Saturday, May 21, 2022

Star Wars Jedi Challenges initial review: 2-player Lightsaber duels and more

We aren’t sure about you, but we’ve always wondered what it would be like to have a proper Lightsaber duel. Or maybe play a game of Holochess.

Thanks to the joys of augmented reality, you can now do both. Lenovo and Disney have partnered to create an AR experience using your phone, a special headset, a tracking orb and, yes, a Lightsaber.

We had a quick battle against the new Sith upstart Kylo Ren when it first came out in November last year. And since then you can even battle against other users in full-on, 2-player Lightsaber duels. Oh yes!

We’re yet to try that for ourselves, but here’s what we thought of the single-player challenges.

Lenovo Star Wars Jedi Challenges hardware

Lenovo Star Wars Jedi Challenges headset image 2

Not to be confused with the company’s more expensive Windows Mixed Reality headset, Lenovo’s Star Wars Jedi Challenges kit consists of three hardware elements.

The main bit is a Lenovo Mirage AR headset that you slip your smartphone into. There is also a tracking beacon which is placed on the floor. It acts as a stable base for the headset’s sensors to detect the user’s movement during gameplay. And there is the pretend Lightsaber.

The headset works in a similar way to mobile VR equivalents. You load the app, put the phone in the caddy and then slip it into the headset. The difference is that the phone actually sits flat, facing down and uses two mirrors to reflect the image onto a plastic windshield-like element in front of you.

Because the shield is see-through, you can still see what’s going on around you, although the immersion might still draw your attention from the real world.

The headset isn’t just a plastic casing, it also features two built-in fisheye sensors to provide inside-out positional tracking. That tracking comes from a small coloured ball that you sit on the floor in front of you while you play.

It’s slightly different, but the technology works in a similar way to PlayStation Move controllers. The bright colour helps the tracker pick up your position so you can move around freely. This is a completely wire-free experience.  

To give you a sense that you are actually battling with a Lightsaber, you get a plastic but weighty Lightsaber controller, modelled after the one wielded by Anakin Skywalker, Luke Skywalker and Rey in the Star Wars films. It adds to the experience and makes you look the part.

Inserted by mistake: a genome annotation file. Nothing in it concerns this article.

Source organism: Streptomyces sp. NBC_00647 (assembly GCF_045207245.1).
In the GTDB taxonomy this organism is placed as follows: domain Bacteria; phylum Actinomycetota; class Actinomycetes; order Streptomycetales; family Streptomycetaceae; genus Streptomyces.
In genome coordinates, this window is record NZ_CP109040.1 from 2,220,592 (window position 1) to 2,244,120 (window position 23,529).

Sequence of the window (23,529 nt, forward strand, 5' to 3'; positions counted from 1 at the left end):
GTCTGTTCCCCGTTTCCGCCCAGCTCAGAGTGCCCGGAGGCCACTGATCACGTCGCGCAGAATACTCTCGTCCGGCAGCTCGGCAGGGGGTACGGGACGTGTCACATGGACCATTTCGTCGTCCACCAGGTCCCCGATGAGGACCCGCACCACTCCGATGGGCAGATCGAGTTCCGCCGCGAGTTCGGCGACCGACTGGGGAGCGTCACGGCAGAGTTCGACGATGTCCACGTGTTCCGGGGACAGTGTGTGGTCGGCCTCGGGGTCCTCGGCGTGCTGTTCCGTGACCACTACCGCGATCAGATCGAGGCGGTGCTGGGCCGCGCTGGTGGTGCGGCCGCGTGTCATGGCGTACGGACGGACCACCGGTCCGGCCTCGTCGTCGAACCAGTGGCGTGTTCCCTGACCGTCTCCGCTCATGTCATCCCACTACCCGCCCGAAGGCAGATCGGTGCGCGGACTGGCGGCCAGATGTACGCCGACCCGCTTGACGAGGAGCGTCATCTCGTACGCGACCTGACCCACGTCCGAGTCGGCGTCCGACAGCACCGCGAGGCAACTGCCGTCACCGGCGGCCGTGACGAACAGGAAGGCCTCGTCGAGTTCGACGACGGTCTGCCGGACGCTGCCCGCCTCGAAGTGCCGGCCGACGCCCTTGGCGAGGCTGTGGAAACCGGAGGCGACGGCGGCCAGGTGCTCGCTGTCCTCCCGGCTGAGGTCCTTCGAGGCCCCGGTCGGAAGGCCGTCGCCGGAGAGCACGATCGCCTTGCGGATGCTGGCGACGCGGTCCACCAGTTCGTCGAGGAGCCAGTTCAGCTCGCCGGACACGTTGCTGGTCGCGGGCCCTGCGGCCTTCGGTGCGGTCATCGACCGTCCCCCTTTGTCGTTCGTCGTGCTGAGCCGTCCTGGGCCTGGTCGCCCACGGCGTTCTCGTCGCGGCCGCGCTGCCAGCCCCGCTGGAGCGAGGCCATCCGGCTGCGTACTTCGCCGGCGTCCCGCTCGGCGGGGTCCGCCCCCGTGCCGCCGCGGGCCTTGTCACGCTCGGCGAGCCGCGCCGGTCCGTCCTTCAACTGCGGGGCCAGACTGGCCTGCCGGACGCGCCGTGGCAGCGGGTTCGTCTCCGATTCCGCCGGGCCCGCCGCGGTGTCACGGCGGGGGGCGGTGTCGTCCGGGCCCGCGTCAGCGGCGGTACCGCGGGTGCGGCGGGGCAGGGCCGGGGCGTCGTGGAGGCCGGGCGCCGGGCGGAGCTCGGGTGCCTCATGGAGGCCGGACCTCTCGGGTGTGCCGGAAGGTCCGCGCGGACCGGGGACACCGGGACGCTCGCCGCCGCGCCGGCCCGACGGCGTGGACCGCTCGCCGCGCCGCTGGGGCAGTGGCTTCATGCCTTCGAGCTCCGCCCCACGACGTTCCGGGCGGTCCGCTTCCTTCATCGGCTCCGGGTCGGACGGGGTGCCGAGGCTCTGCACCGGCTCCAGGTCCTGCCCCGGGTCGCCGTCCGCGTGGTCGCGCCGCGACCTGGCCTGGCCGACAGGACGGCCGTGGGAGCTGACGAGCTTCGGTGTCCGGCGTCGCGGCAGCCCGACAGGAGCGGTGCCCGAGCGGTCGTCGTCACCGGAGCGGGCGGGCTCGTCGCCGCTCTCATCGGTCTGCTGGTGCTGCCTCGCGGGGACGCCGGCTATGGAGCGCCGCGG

The Lightsaber acts as a controller and pointer, allowing players to navigate the user interface, with all controls, actions and commands activated with a simple two-button configuration. It’s all very easy.

Lenovo Star Wars Jedi Challenges Lightsaber Battles 


In our demo we duelled with a computer-controlled Kylo Ren. If you have a friend with a similar setup, you can now fight them too.

Turn the app on, slip it into the controller and press the button on the Lightsaber and away you go. The app features more games and more experiences, including a strategic combat game and Holochess, but our first play was all about hacking down Ren as best we could.

Through visible light-tracking technology (the orb, remember), the headset’s sensors work together to lock onto the position of the Lightsaber controller, allowing players to see a virtual beam form above the “hilt”, which you can use to block and interact with the universe in-game.

It’s all very self-explanatory and we had no problem getting to grips with the gameplay straight away.

Haptic feedback is activated as you strike or block the foe that you come up against, while an inertial measurement unit sends rotational information from the controller to the smartphone to assist the beam in remaining stable mid-swing.

In practice, it’s great fun. While you can still clearly see what’s around you because the display is see-through, you can soon forget where you are and what you are doing.

The graphics are more drawn outlines rather than photo-realistic forms, but nonetheless we enjoyed our demo – certainly enough for us to ask to go a second time. Our duel lasted what seemed like a good couple of minutes with Ren moving around us keeping us on our toes.

The controller was responsive most of the time with the beam projecting from the hilt as you would expect.

Surprisingly, we managed to win our duel, but not without panic and almost taking out a small child who was watching us at the time.

We would definitely recommend playing in a wide open space where possible.

We didn’t get a chance to play the Strategic Combat game or Holochess, but you can even try out the latter yourself as you don’t need to have the Lenovo kit. Just download the Jedi Challenges app.

In Strategic Combat players marshal the forces of the Republic, Rebel Alliance and Resistance against the might of the Separatists, Empire and First Order on the floor, while Holochess, as you might expect, gives you the chance play the boardgame first seen A New Hope.

First Impressions

At £249 in the UK this is a fairly pricey experience for what could be seen as three games you might tire from over time. Two-player Lightsaber duels might add to that, but that requires two complete kits – a big outlay for a family, for example.

However, other AR devices are even more expensive, with devices like Hololens sitting out of reach of many. So, in comparison, this does offer a fun experience and a much cheaper way to experience what everyone is talking about.

It also seems that Lenovo and Disney is coming good on its promise to deliver further content, to help justify the price tag in the long run.

For some, just the chance to wield a Lightsaber in the best way possible for now will be good enough.


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